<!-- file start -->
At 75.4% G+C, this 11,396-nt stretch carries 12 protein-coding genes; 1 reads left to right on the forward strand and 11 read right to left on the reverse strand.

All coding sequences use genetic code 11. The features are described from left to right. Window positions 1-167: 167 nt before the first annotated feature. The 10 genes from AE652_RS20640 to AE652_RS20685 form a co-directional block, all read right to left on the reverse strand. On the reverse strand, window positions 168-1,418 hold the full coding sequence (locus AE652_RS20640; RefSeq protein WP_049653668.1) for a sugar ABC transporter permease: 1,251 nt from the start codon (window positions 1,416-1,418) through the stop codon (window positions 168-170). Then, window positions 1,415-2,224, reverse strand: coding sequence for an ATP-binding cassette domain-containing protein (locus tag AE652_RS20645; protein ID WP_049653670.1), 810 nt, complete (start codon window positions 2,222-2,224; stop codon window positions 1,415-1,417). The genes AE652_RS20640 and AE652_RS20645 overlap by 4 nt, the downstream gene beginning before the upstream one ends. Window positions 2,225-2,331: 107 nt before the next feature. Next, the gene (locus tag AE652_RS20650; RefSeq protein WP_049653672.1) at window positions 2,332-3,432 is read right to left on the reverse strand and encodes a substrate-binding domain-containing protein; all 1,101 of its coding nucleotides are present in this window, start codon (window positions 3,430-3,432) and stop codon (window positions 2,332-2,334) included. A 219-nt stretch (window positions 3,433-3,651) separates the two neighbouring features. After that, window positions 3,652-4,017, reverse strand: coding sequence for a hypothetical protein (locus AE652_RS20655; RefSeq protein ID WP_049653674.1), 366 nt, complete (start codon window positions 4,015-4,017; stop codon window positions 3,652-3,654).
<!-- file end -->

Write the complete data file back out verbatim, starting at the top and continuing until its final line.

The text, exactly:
At 75.4% G+C, this 11,396-nt stretch carries 12 protein-coding genes; 1 reads left to right on the forward strand and 11 read right to left on the reverse strand.

All coding sequences use genetic code 11. The features are described from left to right. Window positions 1-167: 167 nt before the first annotated feature. The 10 genes from AE652_RS20640 to AE652_RS20685 form a co-directional block, all read right to left on the reverse strand. On the reverse strand, window positions 168-1,418 hold the full coding sequence (locus AE652_RS20640; RefSeq protein WP_049653668.1) for a sugar ABC transporter permease: 1,251 nt from the start codon (window positions 1,416-1,418) through the stop codon (window positions 168-170). Then, window positions 1,415-2,224, reverse strand: coding sequence for an ATP-binding cassette domain-containing protein (locus tag AE652_RS20645; protein ID WP_049653670.1), 810 nt, complete (start codon window positions 2,222-2,224; stop codon window positions 1,415-1,417). The genes AE652_RS20640 and AE652_RS20645 overlap by 4 nt, the downstream gene beginning before the upstream one ends. Window positions 2,225-2,331: 107 nt before the next feature. Next, the gene (locus tag AE652_RS20650; RefSeq protein WP_049653672.1) at window positions 2,332-3,432 is read right to left on the reverse strand and encodes a substrate-binding domain-containing protein; all 1,101 of its coding nucleotides are present in this window, start codon (window positions 3,430-3,432) and stop codon (window positions 2,332-2,334) included. A 219-nt stretch (window positions 3,433-3,651) separates the two neighbouring features. After that, window positions 3,652-4,017, reverse strand: coding sequence for a hypothetical protein (locus AE652_RS20655; RefSeq protein ID WP_049653674.1), 366 nt, complete (start codon window positions 4,015-4,017; stop codon window positions 3,652-3,654).